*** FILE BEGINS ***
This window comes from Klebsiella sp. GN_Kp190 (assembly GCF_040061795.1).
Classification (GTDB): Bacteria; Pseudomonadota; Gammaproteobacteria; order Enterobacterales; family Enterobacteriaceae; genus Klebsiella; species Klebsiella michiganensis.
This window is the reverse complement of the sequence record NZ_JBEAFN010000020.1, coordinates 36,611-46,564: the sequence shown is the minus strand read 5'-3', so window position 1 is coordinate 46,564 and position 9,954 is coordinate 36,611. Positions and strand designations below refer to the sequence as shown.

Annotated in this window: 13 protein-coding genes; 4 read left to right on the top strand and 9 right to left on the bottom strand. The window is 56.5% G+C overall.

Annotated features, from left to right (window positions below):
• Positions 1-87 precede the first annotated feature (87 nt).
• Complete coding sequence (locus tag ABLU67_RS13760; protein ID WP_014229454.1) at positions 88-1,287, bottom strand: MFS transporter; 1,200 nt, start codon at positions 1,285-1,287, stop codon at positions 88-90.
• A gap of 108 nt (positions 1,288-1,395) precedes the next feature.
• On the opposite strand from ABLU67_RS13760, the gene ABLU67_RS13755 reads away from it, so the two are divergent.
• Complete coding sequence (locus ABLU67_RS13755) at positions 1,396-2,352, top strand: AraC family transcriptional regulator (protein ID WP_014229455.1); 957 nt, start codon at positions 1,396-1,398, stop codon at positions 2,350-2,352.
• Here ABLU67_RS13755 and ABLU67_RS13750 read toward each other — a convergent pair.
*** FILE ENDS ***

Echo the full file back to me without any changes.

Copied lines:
This window comes from Klebsiella sp. GN_Kp190 (assembly GCF_040061795.1).
Classification (GTDB): Bacteria; Pseudomonadota; Gammaproteobacteria; order Enterobacterales; family Enterobacteriaceae; genus Klebsiella; species Klebsiella michiganensis.
This window is the reverse complement of the sequence record NZ_JBEAFN010000020.1, coordinates 36,611-46,564: the sequence shown is the minus strand read 5'-3', so window position 1 is coordinate 46,564 and position 9,954 is coordinate 36,611. Positions and strand designations below refer to the sequence as shown.

Annotated in this window: 13 protein-coding genes; 4 read left to right on the top strand and 9 right to left on the bottom strand. The window is 56.5% G+C overall.

Annotated features, from left to right (window positions below):
• Positions 1-87 precede the first annotated feature (87 nt).
• Complete coding sequence (locus tag ABLU67_RS13760; protein ID WP_014229454.1) at positions 88-1,287, bottom strand: MFS transporter; 1,200 nt, start codon at positions 1,285-1,287, stop codon at positions 88-90.
• A gap of 108 nt (positions 1,288-1,395) precedes the next feature.
• On the opposite strand from ABLU67_RS13760, the gene ABLU67_RS13755 reads away from it, so the two are divergent.
• Complete coding sequence (locus ABLU67_RS13755) at positions 1,396-2,352, top strand: AraC family transcriptional regulator (protein ID WP_014229455.1); 957 nt, start codon at positions 1,396-1,398, stop codon at positions 2,350-2,352.
• Here ABLU67_RS13755 and ABLU67_RS13750 read toward each other — a convergent pair.